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Which uni graduates find it toughest to get a job?

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Survey of 130k recent grads reveals employment difficulties in some study areas, satisfaction levels & gaps in outcomes.
Which Uni Graduates Find It Toughest to Get a Job?

Here’s What a Survey of 130,000 Recent Grads Found

A 2022 survey of more than 130,000 recently-graduated students has found one in four undergraduates are not satisfied with their course – the worst result in over a decade. The survey also found that, while employment outcomes for graduates have improved since the pandemic, pockets of difficulty remain in some study areas. Here are some highlights.

Satisfaction

A total of 77% of recent undergraduates reported they were satisfied with their degree, while 80% of recent postgraduates were satisfied. This is the worst recorded result for undergrads in the last 11 years and the second-worst for postgrads. It follows similarly poor results in 2021 (likely related to pandemic disruptions). The undergraduate study areas with the least satisfied grads were dentistry (55%), creative arts (72%), and engineering (72%). The most satisfied were agriculture and environment students (88%).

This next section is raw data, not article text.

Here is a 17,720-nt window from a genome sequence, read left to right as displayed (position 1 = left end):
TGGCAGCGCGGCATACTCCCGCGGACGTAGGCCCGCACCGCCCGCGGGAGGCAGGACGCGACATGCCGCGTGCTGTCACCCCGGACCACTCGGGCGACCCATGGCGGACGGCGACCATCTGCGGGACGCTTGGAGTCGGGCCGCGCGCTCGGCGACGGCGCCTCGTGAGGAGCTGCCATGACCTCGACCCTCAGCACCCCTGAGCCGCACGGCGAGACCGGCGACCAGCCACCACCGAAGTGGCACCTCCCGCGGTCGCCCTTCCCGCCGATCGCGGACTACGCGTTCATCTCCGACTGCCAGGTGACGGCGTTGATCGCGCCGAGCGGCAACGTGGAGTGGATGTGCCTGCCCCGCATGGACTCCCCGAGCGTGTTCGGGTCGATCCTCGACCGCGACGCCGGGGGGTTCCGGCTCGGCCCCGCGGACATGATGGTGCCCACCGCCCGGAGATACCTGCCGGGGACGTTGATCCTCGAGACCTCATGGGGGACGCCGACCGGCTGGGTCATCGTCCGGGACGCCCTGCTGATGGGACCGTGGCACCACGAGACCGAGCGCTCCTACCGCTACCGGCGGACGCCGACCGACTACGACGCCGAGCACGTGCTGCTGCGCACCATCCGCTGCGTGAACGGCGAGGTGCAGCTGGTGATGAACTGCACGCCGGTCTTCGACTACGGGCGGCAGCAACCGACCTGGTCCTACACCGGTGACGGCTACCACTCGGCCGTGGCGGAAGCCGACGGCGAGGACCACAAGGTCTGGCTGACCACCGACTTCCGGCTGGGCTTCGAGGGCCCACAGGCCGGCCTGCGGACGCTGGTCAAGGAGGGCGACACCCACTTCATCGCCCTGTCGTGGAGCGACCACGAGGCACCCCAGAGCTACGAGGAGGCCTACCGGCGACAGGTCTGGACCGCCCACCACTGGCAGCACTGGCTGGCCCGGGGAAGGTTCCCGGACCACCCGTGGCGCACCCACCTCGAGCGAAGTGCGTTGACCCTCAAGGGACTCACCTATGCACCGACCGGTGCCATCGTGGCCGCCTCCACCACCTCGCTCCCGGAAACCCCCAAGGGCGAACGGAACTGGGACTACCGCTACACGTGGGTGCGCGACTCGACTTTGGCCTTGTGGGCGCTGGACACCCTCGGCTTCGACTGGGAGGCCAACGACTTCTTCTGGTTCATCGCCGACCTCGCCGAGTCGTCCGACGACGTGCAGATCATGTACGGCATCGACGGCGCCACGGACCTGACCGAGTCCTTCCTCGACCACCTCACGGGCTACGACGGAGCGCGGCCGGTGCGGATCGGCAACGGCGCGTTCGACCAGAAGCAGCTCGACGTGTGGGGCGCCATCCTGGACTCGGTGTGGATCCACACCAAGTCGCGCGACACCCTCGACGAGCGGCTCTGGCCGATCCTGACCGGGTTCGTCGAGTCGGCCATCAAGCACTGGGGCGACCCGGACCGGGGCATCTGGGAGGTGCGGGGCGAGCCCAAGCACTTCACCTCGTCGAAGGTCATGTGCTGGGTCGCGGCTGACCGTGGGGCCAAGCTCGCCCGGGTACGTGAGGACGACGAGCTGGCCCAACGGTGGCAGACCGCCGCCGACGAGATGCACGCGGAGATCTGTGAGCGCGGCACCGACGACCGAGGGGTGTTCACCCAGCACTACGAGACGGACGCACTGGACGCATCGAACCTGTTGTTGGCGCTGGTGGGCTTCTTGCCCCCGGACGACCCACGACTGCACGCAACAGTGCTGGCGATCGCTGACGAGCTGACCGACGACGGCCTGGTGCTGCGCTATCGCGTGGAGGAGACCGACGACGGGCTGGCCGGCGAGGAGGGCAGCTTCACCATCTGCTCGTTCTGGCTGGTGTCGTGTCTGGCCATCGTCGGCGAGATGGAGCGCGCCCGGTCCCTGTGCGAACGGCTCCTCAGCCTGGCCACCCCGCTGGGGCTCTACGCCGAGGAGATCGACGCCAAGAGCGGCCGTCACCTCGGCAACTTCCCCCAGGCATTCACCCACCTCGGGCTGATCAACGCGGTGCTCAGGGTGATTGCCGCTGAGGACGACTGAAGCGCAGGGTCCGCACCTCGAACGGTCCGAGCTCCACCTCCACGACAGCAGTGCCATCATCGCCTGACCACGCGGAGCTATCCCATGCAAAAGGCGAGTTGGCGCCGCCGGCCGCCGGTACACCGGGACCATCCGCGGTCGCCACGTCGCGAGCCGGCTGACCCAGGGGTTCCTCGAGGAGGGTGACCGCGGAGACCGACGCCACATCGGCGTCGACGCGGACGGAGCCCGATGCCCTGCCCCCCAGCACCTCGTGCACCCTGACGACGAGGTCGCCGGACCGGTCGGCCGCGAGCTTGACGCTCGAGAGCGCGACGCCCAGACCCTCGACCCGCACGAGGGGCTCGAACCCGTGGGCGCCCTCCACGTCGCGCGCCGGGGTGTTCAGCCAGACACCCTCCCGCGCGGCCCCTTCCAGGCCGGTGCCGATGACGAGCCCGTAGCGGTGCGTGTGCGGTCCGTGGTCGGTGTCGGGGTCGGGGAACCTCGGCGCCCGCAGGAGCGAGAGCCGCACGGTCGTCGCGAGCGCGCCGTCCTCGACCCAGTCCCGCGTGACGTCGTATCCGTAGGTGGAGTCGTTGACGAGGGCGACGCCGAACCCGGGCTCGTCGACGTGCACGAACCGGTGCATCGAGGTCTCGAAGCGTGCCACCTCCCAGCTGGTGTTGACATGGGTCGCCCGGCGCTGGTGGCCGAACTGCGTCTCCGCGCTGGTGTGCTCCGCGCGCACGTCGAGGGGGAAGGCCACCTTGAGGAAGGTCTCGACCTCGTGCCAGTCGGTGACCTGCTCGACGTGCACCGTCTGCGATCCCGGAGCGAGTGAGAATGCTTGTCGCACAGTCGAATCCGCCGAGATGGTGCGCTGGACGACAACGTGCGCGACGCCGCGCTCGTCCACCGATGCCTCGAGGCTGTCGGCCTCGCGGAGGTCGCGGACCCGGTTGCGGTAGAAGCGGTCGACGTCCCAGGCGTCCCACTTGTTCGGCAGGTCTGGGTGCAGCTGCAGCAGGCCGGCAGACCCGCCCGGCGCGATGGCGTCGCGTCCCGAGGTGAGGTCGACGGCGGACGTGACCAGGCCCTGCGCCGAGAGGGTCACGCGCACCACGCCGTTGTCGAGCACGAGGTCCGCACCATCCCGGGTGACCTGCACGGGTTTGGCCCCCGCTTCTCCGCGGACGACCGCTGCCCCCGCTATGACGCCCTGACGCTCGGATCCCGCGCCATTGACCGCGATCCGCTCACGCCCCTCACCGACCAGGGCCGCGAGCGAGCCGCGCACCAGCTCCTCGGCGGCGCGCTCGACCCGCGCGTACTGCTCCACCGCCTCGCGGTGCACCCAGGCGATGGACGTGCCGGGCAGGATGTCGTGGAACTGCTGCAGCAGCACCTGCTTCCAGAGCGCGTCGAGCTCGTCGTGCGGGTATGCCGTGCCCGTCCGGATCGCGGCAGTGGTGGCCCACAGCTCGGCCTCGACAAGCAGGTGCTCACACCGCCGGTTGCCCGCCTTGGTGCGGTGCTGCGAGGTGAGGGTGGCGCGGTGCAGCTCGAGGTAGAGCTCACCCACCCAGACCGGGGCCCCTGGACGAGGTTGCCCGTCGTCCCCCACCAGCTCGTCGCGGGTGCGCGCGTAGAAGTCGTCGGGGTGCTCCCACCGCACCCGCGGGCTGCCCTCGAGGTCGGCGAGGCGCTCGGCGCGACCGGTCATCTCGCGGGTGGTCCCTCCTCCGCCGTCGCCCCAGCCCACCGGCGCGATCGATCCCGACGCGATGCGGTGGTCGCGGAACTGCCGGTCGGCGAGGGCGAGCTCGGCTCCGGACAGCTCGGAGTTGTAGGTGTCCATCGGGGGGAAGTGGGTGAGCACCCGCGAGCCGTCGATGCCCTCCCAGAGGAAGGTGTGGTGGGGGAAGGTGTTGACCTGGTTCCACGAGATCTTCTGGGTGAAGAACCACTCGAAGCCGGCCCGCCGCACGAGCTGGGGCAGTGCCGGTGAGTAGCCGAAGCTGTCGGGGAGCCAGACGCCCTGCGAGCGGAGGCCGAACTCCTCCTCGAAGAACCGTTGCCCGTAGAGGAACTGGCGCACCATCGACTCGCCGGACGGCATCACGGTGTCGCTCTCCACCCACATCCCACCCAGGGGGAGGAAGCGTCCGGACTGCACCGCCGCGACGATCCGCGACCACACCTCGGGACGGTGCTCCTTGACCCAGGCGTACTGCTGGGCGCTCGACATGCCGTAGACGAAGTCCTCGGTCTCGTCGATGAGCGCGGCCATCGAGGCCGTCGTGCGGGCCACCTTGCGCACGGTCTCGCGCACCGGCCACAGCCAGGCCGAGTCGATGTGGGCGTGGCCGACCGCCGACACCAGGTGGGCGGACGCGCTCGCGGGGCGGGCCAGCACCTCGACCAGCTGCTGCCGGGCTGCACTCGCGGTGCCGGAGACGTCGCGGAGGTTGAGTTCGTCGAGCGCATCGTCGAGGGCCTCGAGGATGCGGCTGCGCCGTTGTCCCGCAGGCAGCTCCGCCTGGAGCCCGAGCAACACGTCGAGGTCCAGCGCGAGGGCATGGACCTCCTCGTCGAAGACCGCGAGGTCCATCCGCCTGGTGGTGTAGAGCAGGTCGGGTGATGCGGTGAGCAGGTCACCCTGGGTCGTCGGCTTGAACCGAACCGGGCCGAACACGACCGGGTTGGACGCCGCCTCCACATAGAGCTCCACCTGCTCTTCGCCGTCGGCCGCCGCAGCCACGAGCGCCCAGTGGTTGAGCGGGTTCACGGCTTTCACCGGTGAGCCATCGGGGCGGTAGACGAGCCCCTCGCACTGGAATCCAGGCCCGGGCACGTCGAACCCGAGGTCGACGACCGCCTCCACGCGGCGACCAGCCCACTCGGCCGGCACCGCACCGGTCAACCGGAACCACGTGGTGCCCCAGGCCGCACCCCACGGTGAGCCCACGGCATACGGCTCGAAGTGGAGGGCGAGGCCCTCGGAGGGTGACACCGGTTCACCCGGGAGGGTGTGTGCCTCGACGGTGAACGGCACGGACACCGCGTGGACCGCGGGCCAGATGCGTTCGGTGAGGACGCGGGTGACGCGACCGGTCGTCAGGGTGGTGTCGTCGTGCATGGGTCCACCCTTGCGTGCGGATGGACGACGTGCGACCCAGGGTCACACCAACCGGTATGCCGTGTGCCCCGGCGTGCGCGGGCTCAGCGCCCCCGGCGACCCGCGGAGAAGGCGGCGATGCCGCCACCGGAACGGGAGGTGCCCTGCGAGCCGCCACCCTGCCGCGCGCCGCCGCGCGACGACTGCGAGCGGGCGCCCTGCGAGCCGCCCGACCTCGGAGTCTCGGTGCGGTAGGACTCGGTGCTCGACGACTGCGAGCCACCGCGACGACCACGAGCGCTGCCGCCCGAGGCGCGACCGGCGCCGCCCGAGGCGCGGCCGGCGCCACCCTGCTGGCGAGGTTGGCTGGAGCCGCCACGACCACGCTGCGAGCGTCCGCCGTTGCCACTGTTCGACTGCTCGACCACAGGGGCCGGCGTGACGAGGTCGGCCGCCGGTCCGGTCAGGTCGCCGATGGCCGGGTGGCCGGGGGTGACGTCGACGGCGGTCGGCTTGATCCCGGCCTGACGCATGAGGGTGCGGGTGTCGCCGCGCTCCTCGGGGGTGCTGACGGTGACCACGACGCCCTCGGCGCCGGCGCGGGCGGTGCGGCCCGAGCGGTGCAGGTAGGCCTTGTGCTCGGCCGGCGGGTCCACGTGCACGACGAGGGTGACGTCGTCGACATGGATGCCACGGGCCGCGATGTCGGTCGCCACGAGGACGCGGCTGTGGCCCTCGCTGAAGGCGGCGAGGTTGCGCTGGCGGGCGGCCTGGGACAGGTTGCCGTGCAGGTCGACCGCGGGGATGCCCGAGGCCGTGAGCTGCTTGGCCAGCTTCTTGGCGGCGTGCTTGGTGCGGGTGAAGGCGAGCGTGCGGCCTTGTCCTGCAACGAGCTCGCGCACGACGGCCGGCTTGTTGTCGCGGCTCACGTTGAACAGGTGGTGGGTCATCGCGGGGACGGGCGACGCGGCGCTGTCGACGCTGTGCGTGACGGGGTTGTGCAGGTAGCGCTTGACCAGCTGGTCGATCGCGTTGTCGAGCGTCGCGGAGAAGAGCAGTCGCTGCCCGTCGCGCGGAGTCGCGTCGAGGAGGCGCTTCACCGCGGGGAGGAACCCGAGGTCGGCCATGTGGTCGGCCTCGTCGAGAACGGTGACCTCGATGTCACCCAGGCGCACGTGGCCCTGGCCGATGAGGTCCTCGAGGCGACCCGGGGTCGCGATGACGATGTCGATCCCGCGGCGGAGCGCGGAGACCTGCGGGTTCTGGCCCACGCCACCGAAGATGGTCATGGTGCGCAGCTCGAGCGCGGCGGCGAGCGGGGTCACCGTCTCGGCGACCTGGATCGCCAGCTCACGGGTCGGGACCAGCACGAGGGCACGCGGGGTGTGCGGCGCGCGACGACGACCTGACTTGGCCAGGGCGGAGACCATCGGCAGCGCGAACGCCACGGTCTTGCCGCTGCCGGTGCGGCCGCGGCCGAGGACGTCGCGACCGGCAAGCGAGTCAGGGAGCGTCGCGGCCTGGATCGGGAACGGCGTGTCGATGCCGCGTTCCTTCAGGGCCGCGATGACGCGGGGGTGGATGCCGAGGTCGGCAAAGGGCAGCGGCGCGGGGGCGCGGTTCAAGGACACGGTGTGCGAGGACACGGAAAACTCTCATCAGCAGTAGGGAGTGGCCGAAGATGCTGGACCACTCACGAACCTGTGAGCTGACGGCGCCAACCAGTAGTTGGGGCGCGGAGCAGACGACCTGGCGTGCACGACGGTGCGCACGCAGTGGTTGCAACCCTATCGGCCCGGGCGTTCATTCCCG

Job Prospects

The survey asked graduates whether they had found employment in the months after completing their degree. Overall, 88% of recent undergrads said they had found a job, with 79% finding a full-time job. This was a significant improvement on 2021 results, which were affected by the pandemic. However, there were major differences by study area. For example, 97% of physiotherapy graduates had found a full-time job, compared to just 57% of creative arts graduates.

Employment by Area

Gaps in Outcomes

There were significant inequalities in employment outcomes for graduates from different backgrounds. Full-time employment prospects were significantly worse for graduates who reported a disability (68% compared to 79% for graduates who did not) and graduates whose main language at home was not English (66% compared to 79% for students whose main language is English). There was also a gender pay gap for graduates – the typical income for a female graduate was $2,000 lower than for a typical male graduate. This gap persisted across most study areas.

About the Study

The study included over 130,000 recent graduates at undergraduate and postgraduate level, including students from 130 different higher education institutions. It was completed by the organisation Quality Indicators for Learning and Teaching, which is funded by the Federal Department of Education. The exact timing varies, but graduates are typically surveyed about four months after graduating.

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